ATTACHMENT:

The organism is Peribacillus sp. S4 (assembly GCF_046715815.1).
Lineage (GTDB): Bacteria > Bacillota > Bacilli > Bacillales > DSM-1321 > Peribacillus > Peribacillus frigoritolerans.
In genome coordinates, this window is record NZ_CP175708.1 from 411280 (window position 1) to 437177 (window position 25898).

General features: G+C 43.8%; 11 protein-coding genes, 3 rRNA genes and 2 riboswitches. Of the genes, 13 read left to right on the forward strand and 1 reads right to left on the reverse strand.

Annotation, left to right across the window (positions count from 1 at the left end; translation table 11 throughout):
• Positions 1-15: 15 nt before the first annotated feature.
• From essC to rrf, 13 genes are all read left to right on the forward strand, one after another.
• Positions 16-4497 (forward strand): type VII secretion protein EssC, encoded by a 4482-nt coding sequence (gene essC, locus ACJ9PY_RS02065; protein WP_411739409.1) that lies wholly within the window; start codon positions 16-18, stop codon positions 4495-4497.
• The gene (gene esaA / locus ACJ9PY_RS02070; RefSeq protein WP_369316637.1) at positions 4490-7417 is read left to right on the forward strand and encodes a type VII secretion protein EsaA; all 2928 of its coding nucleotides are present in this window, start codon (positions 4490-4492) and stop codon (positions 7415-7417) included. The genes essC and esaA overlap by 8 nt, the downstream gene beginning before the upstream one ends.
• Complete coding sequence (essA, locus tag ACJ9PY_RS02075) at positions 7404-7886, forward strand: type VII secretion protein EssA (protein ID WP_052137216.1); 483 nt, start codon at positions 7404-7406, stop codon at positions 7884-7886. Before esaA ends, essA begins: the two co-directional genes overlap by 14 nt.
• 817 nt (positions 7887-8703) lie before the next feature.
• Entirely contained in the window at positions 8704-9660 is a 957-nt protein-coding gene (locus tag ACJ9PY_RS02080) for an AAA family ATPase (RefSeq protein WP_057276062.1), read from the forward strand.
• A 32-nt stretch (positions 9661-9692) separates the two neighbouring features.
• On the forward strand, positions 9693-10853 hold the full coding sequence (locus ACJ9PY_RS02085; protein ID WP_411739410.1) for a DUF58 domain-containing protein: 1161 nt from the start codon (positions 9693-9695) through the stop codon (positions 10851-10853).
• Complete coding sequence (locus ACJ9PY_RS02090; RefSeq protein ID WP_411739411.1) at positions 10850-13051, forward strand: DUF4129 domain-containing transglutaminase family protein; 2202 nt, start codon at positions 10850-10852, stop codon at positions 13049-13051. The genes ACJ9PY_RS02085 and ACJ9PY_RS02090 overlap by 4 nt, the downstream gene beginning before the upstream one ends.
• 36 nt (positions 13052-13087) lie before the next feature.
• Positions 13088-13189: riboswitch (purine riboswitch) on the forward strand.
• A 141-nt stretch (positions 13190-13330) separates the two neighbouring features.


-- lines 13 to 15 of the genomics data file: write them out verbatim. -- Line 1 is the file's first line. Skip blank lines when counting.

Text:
• A 32-nt stretch (positions 9661-9692) separates the two neighbouring features.
• On the forward strand, positions 9693-10853 hold the full coding sequence (locus ACJ9PY_RS02085; protein ID WP_411739410.1) for a DUF58 domain-containing protein: 1161 nt from the start codon (positions 9693-9695) through the stop codon (positions 10851-10853).
• Complete coding sequence (locus ACJ9PY_RS02090; RefSeq protein ID WP_411739411.1) at positions 10850-13051, forward strand: DUF4129 domain-containing transglutaminase family protein; 2202 nt, start codon at positions 10850-10852, stop codon at positions 13049-13051. The genes ACJ9PY_RS02085 and ACJ9PY_RS02090 overlap by 4 nt, the downstream gene beginning before the upstream one ends.